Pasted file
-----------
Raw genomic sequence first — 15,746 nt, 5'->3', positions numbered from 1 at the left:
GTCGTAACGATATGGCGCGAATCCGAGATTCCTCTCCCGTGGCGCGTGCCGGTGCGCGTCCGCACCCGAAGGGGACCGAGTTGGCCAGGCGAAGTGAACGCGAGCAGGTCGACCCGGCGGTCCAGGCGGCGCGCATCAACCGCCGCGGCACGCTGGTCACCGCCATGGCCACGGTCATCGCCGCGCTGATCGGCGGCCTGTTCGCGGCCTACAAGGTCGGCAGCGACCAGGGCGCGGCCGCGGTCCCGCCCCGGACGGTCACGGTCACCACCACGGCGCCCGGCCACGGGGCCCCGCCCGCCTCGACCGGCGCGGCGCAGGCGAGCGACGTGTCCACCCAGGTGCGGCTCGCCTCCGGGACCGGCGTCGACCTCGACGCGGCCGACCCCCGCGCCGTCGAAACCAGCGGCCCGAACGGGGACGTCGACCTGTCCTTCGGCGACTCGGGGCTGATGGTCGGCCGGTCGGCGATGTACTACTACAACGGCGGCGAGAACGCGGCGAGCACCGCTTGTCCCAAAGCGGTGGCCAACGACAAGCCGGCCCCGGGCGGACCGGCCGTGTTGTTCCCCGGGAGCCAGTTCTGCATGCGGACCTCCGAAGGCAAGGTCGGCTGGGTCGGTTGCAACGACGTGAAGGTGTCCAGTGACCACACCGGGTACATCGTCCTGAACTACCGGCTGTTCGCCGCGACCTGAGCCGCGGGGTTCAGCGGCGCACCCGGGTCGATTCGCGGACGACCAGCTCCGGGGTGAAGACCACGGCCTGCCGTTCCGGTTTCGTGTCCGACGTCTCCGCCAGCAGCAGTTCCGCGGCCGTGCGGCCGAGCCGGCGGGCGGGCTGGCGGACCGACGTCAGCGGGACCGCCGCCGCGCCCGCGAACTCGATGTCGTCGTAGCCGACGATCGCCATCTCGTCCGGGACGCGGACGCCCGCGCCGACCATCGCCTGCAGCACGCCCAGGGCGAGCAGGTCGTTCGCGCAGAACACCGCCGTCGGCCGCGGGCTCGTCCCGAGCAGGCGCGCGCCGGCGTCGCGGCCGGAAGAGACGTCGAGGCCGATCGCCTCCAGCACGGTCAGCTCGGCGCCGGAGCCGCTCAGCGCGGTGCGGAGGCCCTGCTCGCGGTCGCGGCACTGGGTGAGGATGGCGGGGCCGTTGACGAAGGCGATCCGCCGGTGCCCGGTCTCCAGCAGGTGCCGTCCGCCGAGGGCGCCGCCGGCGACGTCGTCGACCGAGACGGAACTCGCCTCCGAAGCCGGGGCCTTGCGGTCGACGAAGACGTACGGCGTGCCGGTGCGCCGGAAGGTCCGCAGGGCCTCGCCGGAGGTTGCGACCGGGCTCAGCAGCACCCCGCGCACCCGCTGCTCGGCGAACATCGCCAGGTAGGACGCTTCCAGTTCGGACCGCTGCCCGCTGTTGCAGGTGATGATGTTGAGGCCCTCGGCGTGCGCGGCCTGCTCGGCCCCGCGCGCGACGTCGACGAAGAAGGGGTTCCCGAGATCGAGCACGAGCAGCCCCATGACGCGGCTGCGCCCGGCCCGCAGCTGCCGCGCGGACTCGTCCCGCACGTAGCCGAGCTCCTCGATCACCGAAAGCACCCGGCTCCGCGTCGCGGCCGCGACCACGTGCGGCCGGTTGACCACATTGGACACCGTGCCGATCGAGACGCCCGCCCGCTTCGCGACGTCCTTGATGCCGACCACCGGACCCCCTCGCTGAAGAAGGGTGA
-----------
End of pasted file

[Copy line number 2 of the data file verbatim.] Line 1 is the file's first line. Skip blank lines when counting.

GTCGTAACGATATGGCGCGAATCCGAGATTCCTCTCCCGTGGCGCGTGCCGGTGCGCGTCCGCACCCGAAGGGGACCGAGTTGGCCAGGCGAAGTGAACGCGAGCAGGTCGACCCGGCGGTCCAGGCGGCGCGCATCAACCGCCGCGGCACGCTGGTCACCGCCATGGCCACGGTCATCGCCGCGCTGATCGGCGGCCTGTTCGCGGCCTACAAGGTCGGCAGCGACCAGGGCGCGGCCGCGGTCCCGCCCCGGACGGTCACGGTCACCACCACGGCGCCCGGCCACGGGGCCCCGCCCGCCTCGACCGGCGCGGCGCAGGCGAGCGACGTGTCCACCCAGGTGCGGCTCGCCTCCGGGACCGGCGTCGACCTCGACGCGGCCGACCCCCGCGCCGTCGAAACCAGCGGCCCGAACGGGGACGTCGACCTGTCCTTCGGCGACTCGGGGCTGATGGTCGGCCGGTCGGCGATGTACTACTACAACGGCGGCGAGAACGCGGCGAGCACCGCTTGTCCCAAAGCGGTGGCCAACGACAAGCCGGCCCCGGGCGGACCGGCCGTGTTGTTCCCCGGGAGCCAGTTCTGCATGCGGACCTCCGAAGGCAAGGTCGGCTGGGTCGGTTGCAACGACGTGAAGGTGTCCAGTGACCACACCGGGTACATCGTCCTGAACTACCGGCTGTTCGCCGCGACCTGAGCCGCGGGGTTCAGCGGCGCACCCGGGTCGATTCGCGGACGACCAGCTCCGGGGTGAAGACCACGGCCTGCCGTTCCGGTTTCGTGTCCGACGTCTCCGCCAGCAGCAGTTCCGCGGCCGTGCGGCCGAGCCGGCGGGCGGGCTGGCGGACCGACGTCAGCGGGACCGCCGCCGCGCCCGCGAACTCGATGTCGTCGTAGCCGACGATCGCCATCTCGTCCGGGACGCGGACGCCCGCGCCGACCATCGCCTGCAGCACGCCCAGGGCGAGCAGGTCGTTCGCGCAGAACACCGCCGTCGGCCGCGGGCTCGTCCCGAGCAGGCGCGCGCCGGCGTCGCGGCCGGAAGAGACGTCGAGGCCGATCGCCTCCAGCACGGTCAGCTCGGCGCCGGAGCCGCTCAGCGCGGTGCGGAGGCCCTGCTCGCGGTCGCGGCACTGGGTGAGGATGGCGGGGCCGTTGACGAAGGCGATCCGCCGGTGCCCGGTCTCCAGCAGGTGCCGTCCGCCGAGGGCGCCGCCGGCGACGTCGTCGACCGAGACGGAACTCGCCTCCGAAGCCGGGGCCTTGCGGTCGACGAAGACGTACGGCGTGCCGGTGCGCCGGAAGGTCCGCAGGGCCTCGCCGGAGGTTGCGACCGGGCTCAGCAGCACCCCGCGCACCCGCTGCTCGGCGAACATCGCCAGGTAGGACGCTTCCAGTTCGGACCGCTGCCCGCTGTTGCAGGTGATGATGTTGAGGCCCTCGGCGTGCGCGGCCTGCTCGGCCCCGCGCGCGACGTCGACGAAGAAGGGGTTCCCGAGATCGAGCACGAGCAGCCCCATGACGCGGCTGCGCCCGGCCCGCAGCTGCCGCGCGGACTCGTCCCGCACGTAGCCGAGCTCCTCGATCACCGAAAGCACCCGGCTCCGCGTCGCGGCCGCGACCACGTGCGGCCGGTTGACCACATTGGACACCGTGCCGATCGAGACGCCCGCCCGCTTCGCGACGTCCTTGATGCCGACCACCGGACCCCCTCGCTGAAGAAGGGTGA